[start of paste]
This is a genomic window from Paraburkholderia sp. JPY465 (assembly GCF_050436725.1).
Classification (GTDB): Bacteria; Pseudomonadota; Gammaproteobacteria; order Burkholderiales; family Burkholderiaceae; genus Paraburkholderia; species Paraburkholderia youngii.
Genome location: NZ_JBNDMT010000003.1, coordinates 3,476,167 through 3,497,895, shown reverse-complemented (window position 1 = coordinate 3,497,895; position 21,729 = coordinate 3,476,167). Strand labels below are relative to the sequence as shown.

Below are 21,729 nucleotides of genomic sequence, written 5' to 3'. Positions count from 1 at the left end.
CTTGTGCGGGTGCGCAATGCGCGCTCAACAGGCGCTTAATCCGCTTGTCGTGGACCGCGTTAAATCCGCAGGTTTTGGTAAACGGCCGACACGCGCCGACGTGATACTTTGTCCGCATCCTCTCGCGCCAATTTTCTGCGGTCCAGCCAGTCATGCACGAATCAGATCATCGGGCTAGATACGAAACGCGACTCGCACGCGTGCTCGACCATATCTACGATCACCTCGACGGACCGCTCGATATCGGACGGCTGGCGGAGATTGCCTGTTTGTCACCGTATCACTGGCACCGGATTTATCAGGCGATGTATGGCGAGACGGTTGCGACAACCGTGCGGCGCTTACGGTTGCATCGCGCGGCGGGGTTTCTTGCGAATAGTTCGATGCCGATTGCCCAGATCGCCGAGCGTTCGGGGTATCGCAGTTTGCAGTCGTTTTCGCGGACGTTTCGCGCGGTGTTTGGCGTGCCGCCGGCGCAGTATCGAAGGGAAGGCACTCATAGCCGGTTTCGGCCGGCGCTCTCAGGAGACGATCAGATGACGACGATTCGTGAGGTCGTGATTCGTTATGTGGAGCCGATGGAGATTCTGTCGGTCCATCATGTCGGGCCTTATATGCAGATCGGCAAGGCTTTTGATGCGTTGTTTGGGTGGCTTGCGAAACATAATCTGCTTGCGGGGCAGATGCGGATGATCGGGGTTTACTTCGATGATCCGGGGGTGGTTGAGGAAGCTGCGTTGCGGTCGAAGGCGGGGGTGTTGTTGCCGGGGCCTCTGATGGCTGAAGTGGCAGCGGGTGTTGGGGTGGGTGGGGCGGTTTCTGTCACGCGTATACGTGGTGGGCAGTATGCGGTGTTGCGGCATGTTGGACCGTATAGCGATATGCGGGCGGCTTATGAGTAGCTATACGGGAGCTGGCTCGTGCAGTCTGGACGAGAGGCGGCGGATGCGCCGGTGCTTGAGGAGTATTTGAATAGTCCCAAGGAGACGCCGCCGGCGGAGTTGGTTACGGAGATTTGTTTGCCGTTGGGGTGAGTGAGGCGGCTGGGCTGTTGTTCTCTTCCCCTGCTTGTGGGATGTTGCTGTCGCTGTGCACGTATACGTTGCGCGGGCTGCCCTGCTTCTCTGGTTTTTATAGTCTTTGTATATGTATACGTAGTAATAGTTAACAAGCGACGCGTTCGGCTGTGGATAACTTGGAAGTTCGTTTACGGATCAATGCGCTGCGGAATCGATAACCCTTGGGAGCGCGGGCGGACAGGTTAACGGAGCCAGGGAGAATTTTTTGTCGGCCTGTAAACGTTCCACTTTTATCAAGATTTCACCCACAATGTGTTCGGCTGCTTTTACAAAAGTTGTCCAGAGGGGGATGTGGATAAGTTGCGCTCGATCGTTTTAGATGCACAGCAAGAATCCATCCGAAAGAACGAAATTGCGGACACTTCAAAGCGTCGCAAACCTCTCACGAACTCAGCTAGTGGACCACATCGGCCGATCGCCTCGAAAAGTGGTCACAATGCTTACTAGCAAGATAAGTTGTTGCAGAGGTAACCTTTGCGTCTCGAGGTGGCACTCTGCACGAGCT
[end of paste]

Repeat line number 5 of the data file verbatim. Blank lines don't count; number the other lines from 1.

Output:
CTTGTGCGGGTGCGCAATGCGCGCTCAACAGGCGCTTAATCCGCTTGTCGTGGACCGCGTTAAATCCGCAGGTTTTGGTAAACGGCCGACACGCGCCGACGTGATACTTTGTCCGCATCCTCTCGCGCCAATTTTCTGCGGTCCAGCCAGTCATGCACGAATCAGATCATCGGGCTAGATACGAAACGCGACTCGCACGCGTGCTCGACCATATCTACGATCACCTCGACGGACCGCTCGATATCGGACGGCTGGCGGAGATTGCCTGTTTGTCACCGTATCACTGGCACCGGATTTATCAGGCGATGTATGGCGAGACGGTTGCGACAACCGTGCGGCGCTTACGGTTGCATCGCGCGGCGGGGTTTCTTGCGAATAGTTCGATGCCGATTGCCCAGATCGCCGAGCGTTCGGGGTATCGCAGTTTGCAGTCGTTTTCGCGGACGTTTCGCGCGGTGTTTGGCGTGCCGCCGGCGCAGTATCGAAGGGAAGGCACTCATAGCCGGTTTCGGCCGGCGCTCTCAGGAGACGATCAGATGACGACGATTCGTGAGGTCGTGATTCGTTATGTGGAGCCGATGGAGATTCTGTCGGTCCATCATGTCGGGCCTTATATGCAGATCGGCAAGGCTTTTGATGCGTTGTTTGGGTGGCTTGCGAAACATAATCTGCTTGCGGGGCAGATGCGGATGATCGGGGTTTACTTCGATGATCCGGGGGTGGTTGAGGAAGCTGCGTTGCGGTCGAAGGCGGGGGTGTTGTTGCCGGGGCCTCTGATGGCTGAAGTGGCAGCGGGTGTTGGGGTGGGTGGGGCGGTTTCTGTCACGCGTATACGTGGTGGGCAGTATGCGGTGTTGCGGCATGTTGGACCGTATAGCGATATGCGGGCGGCTTATGAGTAGCTATACGGGAGCTGGCTCGTGCAGTCTGGACGAGAGGCGGCGGATGCGCCGGTGCTTGAGGAGTATTTGAATAGTCCCAAGGAGACGCCGCCGGCGGAGTTGGTTACGGAGATTTGTTTGCCGTTGGGGTGAGTGAGGCGGCTGGGCTGTTGTTCTCTTCCCCTGCTTGTGGGATGTTGCTGTCGCTGTGCACGTATACGTTGCGCGGGCTGCCCTGCTTCTCTGGTTTTTATAGTCTTTGTATATGTATACGTAGTAATAGTTAACAAGCGACGCGTTCGGCTGTGGATAACTTGGAAGTTCGTTTACGGATCAATGCGCTGCGGAATCGATAACCCTTGGGAGCGCGGGCGGACAGGTTAACGGAGCCAGGGAGAATTTTTTGTCGGCCTGTAAACGTTCCACTTTTATCAAGATTTCACCCACAATGTGTTCGGCTGCTTTTACAAAAGTTGTCCAGAGGGGGATGTGGATAAGTTGCGCTCGATCGTTTTAGATGCACAGCAAGAATCCATCCGAAAGAACGAAATTGCGGACACTTCAAAGCGTCGCAAACCTCTCACGAACTCAGCTAGTGGACCACATCGGCCGATCGCCTCGAAAAGTGGTCACAATGCTTACTAGCAAGATAAGTTGTTGCAGAGGTAACCTTTGCGTCTCGAGGTGGCACTCTGCACGAGCT